6. The fruits of one's research are not co he presented as some-how self-explanatory, but rather as evidence introduced in support of claims.

      This is something I have struggled with in the past. Once my questions about certain topics are answered during research, it is difficult to keep my original thoughts in order, since I now know what is fact.

    7. Michael Baxandall has noted: "We do not explain pictures: we explain remarks about pictures-or rather, we explain pictures only in so far as we have considered them under some verbal description or specifi-cation ... Every evolved explanation of a picture includes or implies an elaborate description of that picture. "4

      Baxandall makes a good point about pictures and how we use language to truly understand what one is looking at. In the context of objects in general, I think the supplementary text "3-D print your way to freedom and prosperity" sheds some light on how that could change if 3-D printing becomes more commonplace. I think being able to print whatever simple product one needs can change perceptions in a material culture and make certain things lose the value they may have once had.

    8. Having addressed an object intellectually, and experienced it actually or empathetically with our senses, one turns, generally not without a cer-tain pleasure and relief, to matters more subjective. How does the object make one feel? Specifically, what in or about the object brings those feel-ings out?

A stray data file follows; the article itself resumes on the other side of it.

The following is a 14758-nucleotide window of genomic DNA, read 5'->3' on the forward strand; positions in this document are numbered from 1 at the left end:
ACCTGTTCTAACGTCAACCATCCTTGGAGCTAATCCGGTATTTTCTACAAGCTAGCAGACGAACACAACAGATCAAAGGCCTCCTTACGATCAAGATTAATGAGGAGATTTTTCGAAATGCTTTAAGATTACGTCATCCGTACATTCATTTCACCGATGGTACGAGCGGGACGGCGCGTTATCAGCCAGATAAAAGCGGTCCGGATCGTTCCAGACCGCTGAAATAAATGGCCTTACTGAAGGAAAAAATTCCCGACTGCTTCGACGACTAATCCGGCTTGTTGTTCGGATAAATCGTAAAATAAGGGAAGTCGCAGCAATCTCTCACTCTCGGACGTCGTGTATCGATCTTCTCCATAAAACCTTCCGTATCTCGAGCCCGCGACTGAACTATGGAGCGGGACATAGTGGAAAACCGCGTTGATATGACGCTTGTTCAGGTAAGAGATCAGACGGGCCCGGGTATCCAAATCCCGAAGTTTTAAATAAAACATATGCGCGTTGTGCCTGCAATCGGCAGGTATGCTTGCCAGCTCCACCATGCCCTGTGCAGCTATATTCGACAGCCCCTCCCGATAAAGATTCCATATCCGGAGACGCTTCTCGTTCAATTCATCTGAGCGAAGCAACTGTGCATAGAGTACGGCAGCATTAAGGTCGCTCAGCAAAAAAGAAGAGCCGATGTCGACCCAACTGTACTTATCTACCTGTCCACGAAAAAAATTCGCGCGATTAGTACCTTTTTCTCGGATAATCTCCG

This statement reminded me of the HIV/AIDS quilt. One can see the quilt objectively. I think the size of the quilt alone gives a good idea of how many people are/were affected. The quilt's subjective and personal appeals are what makes it so effective. Each part of the quilt has a story, family, and a fragment of time that makes it so memorable.

    9. This is why the words we choose in saying what we see have such far reaching importance. It is out of our paraphrase of what we see that all interpretation grows. Speaking of pictures, for which we might substitute ob1ec:ts, Michael Baxandall has noted: "We do not explain pictures: we explain remarks about pictures-or rather, we explain pictures only in so far as we have considered them under some verbal description or specifi-cation ... Every evolved explanation of a picture includes or implies an elaborate description of that picture. "4 Descriptton provides the bridge between the realm of the material and that of concepts and ideas.

      In this context, this statement is very illuminating. In a material culture, such as the one that is being described, the primary focus is on the objects. However, what makes certain objects more important than others in this viewpoint is how words are used to describe. I think a great example of this can be applied to the art world. There are countless talented artists in the world today that have incredible abilities.